According to the report, it is primarily important for governments to communicate how their aid is being implemented because failure to do so “hampers efforts to hold governments accountable for the effectiveness of their response to the crisis.” According to the report, about half of the governments surveyed published little or no information on actual spending, financing and performance compared to what was expected, very few ensured access to adequate levels of information, and transparency was “particularly weak when reporting on the impact of policies on different categories of recipients.” “.
What is more, Nearly two-thirds of the 120 countries provided “very limited information on the introduction and use of simplified procurement procedures related to the epidemic,” making it difficult to assess value for money in the purchase of medical equipment or other goods and services.. Worse, only one in four countries has submitted and published audit reports in a timely manner, to truly verify how coronavirus spending is being used.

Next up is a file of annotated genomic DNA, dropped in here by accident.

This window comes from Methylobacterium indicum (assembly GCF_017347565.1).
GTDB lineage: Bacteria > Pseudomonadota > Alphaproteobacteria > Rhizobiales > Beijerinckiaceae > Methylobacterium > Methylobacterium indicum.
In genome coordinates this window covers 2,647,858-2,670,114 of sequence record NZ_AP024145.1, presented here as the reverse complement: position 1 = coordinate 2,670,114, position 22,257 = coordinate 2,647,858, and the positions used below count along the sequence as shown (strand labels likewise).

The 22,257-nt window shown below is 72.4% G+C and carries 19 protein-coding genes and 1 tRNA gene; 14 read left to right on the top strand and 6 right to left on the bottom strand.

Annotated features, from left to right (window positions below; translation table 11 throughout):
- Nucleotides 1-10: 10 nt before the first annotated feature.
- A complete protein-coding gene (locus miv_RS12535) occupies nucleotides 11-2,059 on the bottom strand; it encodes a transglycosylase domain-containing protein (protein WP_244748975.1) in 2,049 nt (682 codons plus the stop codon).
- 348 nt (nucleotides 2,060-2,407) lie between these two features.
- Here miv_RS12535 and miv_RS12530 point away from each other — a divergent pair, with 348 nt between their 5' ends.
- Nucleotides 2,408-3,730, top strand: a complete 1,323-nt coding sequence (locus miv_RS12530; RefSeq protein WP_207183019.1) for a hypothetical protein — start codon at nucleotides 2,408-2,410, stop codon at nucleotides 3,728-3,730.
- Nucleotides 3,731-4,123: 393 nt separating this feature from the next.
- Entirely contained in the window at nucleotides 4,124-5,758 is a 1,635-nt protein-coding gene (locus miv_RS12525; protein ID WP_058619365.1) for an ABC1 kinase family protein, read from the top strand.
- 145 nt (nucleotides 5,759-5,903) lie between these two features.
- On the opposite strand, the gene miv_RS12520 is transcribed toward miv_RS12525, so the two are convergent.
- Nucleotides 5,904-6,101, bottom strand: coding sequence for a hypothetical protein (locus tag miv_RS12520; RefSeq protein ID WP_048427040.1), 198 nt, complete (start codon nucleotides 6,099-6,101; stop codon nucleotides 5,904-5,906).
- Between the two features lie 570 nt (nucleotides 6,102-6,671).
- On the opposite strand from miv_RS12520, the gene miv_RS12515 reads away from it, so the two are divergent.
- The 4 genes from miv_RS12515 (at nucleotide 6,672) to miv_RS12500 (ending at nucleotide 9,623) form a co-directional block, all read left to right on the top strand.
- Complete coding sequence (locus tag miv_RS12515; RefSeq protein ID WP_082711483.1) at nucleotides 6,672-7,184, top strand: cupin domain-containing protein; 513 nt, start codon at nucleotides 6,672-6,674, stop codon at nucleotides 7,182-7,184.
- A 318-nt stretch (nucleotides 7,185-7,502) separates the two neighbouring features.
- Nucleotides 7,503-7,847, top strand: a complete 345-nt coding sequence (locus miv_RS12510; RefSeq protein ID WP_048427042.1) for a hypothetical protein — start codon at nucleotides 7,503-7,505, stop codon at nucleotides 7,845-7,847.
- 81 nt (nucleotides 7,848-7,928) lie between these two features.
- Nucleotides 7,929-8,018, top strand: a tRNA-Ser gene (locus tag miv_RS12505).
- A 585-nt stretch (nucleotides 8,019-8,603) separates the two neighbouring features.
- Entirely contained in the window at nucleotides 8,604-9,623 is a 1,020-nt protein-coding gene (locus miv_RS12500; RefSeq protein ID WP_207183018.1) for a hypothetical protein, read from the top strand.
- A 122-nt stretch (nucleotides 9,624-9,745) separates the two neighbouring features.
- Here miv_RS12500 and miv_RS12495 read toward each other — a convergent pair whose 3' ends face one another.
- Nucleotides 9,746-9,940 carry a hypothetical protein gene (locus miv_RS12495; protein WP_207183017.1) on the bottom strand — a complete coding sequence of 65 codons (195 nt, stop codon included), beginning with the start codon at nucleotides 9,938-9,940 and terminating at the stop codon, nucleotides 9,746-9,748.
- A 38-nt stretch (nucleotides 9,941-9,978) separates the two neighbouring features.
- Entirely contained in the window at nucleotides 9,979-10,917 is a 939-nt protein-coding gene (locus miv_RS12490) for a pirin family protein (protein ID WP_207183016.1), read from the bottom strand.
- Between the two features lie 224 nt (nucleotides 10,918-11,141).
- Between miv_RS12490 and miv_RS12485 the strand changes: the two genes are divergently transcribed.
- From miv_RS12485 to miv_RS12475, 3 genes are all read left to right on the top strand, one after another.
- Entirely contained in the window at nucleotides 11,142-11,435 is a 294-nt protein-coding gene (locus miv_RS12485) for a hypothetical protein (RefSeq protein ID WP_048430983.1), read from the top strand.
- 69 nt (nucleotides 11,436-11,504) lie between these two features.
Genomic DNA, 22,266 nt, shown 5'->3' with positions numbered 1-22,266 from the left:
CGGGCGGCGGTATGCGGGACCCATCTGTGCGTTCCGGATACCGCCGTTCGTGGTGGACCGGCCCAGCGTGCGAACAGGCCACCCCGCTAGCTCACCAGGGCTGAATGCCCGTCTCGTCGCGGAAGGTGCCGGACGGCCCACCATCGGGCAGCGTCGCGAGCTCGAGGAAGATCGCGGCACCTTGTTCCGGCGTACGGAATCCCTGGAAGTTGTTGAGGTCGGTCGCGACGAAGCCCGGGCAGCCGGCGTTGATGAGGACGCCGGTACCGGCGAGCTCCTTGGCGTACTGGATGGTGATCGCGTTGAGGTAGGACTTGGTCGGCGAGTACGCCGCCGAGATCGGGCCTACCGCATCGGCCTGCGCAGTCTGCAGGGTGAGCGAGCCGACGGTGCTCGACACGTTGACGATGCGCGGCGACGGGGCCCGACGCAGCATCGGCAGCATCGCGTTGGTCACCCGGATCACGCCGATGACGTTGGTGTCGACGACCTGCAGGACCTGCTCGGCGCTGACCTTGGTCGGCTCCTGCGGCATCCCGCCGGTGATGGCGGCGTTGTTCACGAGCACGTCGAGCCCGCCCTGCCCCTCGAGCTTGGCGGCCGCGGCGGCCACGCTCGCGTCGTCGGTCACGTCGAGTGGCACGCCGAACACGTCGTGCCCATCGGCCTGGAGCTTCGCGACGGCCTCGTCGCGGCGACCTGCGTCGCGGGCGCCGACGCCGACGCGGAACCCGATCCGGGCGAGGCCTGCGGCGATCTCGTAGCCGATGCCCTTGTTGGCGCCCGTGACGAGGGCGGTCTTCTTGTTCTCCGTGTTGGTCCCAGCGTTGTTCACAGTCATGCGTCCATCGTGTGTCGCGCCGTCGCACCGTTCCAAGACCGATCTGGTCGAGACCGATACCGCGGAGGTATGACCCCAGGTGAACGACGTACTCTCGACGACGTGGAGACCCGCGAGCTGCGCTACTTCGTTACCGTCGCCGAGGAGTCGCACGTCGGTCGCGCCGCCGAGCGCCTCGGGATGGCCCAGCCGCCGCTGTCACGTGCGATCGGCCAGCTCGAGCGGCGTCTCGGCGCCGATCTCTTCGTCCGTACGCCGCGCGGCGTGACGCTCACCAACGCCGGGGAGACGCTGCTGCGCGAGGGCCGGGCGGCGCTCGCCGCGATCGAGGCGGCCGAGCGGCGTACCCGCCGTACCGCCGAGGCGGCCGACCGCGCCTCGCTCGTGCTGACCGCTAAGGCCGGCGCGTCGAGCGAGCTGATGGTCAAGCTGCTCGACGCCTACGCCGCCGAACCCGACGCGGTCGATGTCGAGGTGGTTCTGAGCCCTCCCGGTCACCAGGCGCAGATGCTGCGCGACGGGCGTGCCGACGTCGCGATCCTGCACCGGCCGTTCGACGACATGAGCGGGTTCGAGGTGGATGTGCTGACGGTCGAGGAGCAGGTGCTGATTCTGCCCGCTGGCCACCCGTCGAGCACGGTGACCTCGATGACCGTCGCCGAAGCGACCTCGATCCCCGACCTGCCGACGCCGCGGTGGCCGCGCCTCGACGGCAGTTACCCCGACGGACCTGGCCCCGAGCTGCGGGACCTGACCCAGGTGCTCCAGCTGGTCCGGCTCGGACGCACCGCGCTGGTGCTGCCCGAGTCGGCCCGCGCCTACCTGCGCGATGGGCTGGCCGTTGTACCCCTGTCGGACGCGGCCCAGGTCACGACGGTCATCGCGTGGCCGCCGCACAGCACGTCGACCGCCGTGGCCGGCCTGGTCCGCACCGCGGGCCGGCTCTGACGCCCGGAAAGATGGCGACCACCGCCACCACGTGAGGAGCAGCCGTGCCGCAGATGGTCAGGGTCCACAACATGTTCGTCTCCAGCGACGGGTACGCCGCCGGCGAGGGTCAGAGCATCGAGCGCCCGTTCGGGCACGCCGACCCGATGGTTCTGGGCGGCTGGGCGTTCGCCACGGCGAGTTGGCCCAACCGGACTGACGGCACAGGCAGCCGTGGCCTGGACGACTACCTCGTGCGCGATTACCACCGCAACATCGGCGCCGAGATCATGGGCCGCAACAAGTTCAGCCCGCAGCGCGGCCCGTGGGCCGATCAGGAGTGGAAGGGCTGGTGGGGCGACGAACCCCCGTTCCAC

As examples of good practice, the report cites the cases of Australia and Bangladesh, which have “published extensive reports detailing the implementation of specific policy measures and their impact on various disadvantaged groups, including women, the elderly, children and those living in poverty.” Other examples include the US Pandemic Watch website, Including a Money Tracking tab, with lots of categorized information about response programs Peru is highlighted by a joint government-civil society working group, “Mesa de Concertación para la Lucha contre la Pobreza (MCLCP)”, which has published a report analyzing the impact of the government’s response to COVID on different groups, as well as an open data portal in which The Peruvian government constantly updates the progress of program implementation.